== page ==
HAL's Alaska cruises have a younger demographic.
#11
Charlotte, NC
932 Posts
Joined Oct 2005
Thanks for the feedback! It’s sounding more and more like Glacier Bay is a “can’t miss” and I should keep an open mind to HAL.

We are not really looking for a party crowd. We do other cruises where we do our share of partying, so this cruise would be all about Alaska. And we also like to nap and read. So maybe we would fit right in, even if everyone one was older.

As far as the cutbacks, yes, of course, everyone is having to tighten their belts. I have been reading one of the threads about this on the HAL board. So maybe HAL of today isn’t quite HAL of the past, but it would still be higher quality than Carnival of today.

One more question: For the round trip cruises, would you recommend porting out of Seattle or from Vancouver? It seems like by starting in Vancouver, you’re a little closer to the action, and you avoid doing the Victoria stop the last night. But Frank really wants to see Seattle.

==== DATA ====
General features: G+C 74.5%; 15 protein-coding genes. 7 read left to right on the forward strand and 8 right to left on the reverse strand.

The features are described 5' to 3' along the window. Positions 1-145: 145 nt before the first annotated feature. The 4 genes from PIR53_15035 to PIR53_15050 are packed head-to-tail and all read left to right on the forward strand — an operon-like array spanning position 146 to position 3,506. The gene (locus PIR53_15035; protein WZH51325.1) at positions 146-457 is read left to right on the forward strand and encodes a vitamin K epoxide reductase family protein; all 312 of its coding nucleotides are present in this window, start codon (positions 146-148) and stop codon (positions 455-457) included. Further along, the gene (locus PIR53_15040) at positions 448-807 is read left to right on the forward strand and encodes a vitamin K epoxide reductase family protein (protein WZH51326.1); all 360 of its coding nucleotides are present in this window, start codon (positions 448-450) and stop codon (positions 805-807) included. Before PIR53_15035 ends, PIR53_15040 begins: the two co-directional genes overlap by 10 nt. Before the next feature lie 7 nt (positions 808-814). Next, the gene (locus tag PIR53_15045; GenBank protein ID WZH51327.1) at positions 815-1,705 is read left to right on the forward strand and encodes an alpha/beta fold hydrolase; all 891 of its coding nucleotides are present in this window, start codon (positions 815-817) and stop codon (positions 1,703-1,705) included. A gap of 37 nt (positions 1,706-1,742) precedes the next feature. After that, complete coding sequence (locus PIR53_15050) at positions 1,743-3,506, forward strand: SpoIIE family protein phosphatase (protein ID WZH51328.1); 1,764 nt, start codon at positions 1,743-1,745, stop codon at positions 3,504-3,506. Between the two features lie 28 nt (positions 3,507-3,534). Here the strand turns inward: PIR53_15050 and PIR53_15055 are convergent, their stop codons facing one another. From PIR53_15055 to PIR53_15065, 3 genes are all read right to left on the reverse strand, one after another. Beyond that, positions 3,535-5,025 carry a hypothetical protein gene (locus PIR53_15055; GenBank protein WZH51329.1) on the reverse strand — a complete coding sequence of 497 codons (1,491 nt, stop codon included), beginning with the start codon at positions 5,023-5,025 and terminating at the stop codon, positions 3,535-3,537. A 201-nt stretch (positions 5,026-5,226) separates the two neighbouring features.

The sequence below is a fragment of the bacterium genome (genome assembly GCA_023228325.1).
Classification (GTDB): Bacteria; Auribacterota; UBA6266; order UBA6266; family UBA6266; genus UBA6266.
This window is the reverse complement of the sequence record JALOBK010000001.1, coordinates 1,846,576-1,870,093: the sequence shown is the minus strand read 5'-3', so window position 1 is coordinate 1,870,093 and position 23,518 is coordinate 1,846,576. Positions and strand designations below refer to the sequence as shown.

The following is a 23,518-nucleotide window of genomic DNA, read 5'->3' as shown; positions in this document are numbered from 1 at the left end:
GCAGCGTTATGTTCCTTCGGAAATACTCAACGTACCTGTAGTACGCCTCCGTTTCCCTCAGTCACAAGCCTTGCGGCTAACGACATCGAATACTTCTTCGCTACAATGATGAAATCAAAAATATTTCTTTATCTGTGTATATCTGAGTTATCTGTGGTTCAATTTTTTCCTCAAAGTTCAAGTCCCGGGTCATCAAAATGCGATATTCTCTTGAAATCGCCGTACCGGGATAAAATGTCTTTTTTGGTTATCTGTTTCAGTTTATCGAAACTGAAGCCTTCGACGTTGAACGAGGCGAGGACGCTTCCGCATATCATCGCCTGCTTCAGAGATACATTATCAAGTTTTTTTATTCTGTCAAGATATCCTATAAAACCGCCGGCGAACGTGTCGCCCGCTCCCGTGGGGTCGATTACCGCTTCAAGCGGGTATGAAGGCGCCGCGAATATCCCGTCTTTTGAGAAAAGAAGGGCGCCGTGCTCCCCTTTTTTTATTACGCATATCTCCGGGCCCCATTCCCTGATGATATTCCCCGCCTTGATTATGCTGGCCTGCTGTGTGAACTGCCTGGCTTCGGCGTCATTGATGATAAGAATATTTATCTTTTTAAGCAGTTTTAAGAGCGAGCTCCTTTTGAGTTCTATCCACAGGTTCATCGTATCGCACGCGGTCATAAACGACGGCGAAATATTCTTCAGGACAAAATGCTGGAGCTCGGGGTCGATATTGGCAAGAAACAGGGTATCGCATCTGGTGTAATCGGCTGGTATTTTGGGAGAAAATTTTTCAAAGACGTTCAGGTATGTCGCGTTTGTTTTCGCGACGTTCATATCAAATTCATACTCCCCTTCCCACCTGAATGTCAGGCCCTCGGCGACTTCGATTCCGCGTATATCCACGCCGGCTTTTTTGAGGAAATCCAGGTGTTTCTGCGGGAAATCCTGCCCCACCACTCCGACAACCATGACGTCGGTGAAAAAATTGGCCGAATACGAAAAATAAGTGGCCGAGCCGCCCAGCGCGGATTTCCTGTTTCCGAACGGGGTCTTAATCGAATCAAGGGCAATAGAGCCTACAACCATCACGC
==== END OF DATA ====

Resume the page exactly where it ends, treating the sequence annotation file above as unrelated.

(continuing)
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Carnival Magic, February 2017 -- MSC Divina, April 2016 -- Carnival Pride, February 2015 -- Independence of the Seas, November 2014 -- HAL Volendam, August 2013 -- Freedom of the Seas, November 2012 -- Carnival Fantasy, February 2012 -- Radiance of the Seas, April 2011 -- Carnival Inspiration, December 2009 -- Norwegian Sky, February 2009 -- Carnival Triumph, November 2008 -- Carnival Celebration, October 2007 -- Carnival Inspiration, April 2007 -- Carnival Miracle, January 2007 -- Commodore Boheme, June 1986


#12
St. Louis, MO
111 Posts
Joined Feb 2004
Hi Catgirl! Should I assume that you are not interested in NCL? I am strongly leaning towards them as they go to Glacier Bay (this forum has also convinced me that it's can't miss) and their freestyle concept is exactly my preference (HAL does seem to be much more traditional/formal - nothing wrong with that but not my thing). Princess also goes to Glacier Bay, FYI.